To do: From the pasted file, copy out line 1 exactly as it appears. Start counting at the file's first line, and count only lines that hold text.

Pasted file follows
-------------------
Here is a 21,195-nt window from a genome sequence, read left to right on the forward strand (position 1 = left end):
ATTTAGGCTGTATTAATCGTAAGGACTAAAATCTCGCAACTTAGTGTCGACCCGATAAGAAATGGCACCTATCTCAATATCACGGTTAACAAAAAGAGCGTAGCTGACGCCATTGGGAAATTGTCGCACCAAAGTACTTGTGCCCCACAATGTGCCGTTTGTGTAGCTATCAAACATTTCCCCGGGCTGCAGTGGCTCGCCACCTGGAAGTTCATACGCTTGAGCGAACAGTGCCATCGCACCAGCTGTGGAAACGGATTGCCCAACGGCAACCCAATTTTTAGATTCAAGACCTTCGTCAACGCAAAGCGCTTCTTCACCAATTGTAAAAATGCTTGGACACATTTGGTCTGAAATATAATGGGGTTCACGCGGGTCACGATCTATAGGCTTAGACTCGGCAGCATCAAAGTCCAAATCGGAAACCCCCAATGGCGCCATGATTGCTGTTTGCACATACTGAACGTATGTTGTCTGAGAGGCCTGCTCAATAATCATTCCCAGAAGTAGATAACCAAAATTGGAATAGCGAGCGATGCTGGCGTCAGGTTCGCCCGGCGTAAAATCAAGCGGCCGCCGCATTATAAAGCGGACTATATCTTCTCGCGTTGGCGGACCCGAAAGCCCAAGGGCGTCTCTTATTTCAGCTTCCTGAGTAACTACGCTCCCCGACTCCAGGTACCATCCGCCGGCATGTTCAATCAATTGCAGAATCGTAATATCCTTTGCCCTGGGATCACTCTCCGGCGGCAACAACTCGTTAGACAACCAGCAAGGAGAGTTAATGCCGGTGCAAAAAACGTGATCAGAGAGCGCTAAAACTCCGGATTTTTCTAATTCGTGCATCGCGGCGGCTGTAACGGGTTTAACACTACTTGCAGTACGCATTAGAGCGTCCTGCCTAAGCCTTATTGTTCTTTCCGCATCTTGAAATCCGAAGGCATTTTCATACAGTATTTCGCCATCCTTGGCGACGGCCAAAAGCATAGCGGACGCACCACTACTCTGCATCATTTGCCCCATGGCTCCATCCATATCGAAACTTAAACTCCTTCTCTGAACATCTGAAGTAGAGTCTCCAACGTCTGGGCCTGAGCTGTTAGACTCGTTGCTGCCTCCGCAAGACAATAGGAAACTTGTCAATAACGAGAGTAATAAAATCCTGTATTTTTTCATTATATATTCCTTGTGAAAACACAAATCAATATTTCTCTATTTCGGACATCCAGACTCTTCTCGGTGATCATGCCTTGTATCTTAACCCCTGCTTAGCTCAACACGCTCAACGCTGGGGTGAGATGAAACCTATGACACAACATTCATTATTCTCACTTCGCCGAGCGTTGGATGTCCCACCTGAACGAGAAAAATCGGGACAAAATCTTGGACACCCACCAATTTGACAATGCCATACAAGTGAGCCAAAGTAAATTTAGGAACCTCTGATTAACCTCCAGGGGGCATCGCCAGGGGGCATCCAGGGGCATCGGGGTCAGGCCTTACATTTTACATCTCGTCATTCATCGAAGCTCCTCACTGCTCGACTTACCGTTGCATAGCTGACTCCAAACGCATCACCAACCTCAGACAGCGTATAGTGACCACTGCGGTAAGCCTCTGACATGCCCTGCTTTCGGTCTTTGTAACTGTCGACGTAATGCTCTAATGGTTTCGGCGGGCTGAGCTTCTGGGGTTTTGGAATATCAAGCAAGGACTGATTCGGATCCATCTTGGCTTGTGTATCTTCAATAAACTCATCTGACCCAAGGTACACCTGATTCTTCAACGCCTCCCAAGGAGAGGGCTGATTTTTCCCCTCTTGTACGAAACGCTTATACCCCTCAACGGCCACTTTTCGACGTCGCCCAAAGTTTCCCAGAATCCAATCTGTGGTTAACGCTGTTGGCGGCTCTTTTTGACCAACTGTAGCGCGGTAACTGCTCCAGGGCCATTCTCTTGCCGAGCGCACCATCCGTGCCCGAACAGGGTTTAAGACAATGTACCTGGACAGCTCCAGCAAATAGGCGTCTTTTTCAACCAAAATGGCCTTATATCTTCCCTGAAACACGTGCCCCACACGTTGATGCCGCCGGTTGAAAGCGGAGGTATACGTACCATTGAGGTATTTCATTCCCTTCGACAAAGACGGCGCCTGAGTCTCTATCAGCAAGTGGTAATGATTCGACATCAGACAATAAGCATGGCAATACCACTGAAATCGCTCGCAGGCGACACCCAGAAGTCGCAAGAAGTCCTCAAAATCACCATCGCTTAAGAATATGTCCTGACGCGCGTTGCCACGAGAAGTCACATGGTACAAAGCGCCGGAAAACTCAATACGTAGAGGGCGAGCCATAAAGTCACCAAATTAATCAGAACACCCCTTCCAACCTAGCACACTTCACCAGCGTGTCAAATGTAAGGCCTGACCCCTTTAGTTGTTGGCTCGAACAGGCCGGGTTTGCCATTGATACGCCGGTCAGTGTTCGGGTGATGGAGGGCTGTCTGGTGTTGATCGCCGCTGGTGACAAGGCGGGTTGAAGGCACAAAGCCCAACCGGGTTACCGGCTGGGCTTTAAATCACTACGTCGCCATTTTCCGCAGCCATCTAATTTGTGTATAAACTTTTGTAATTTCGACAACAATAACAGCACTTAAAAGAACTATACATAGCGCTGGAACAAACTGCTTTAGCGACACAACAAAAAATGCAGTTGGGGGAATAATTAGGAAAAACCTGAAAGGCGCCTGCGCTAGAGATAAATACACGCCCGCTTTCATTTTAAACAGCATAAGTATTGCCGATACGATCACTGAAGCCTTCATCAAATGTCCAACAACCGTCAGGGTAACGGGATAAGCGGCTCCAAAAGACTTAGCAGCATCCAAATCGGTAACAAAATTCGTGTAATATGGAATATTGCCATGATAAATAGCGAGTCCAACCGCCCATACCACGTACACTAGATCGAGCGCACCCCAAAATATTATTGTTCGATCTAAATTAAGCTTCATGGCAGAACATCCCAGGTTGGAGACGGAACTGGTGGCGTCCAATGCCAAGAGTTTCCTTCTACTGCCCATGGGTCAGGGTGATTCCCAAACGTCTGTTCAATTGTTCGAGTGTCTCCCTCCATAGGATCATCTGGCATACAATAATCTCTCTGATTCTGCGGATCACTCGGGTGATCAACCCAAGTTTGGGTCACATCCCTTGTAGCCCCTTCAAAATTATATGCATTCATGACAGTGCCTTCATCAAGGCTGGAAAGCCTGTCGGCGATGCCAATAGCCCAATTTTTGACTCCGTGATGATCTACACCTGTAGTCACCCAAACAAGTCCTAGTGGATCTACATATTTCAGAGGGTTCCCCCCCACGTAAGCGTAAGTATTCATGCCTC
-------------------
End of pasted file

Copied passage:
Here is a 21,195-nt window from a genome sequence, read left to right on the forward strand (position 1 = left end):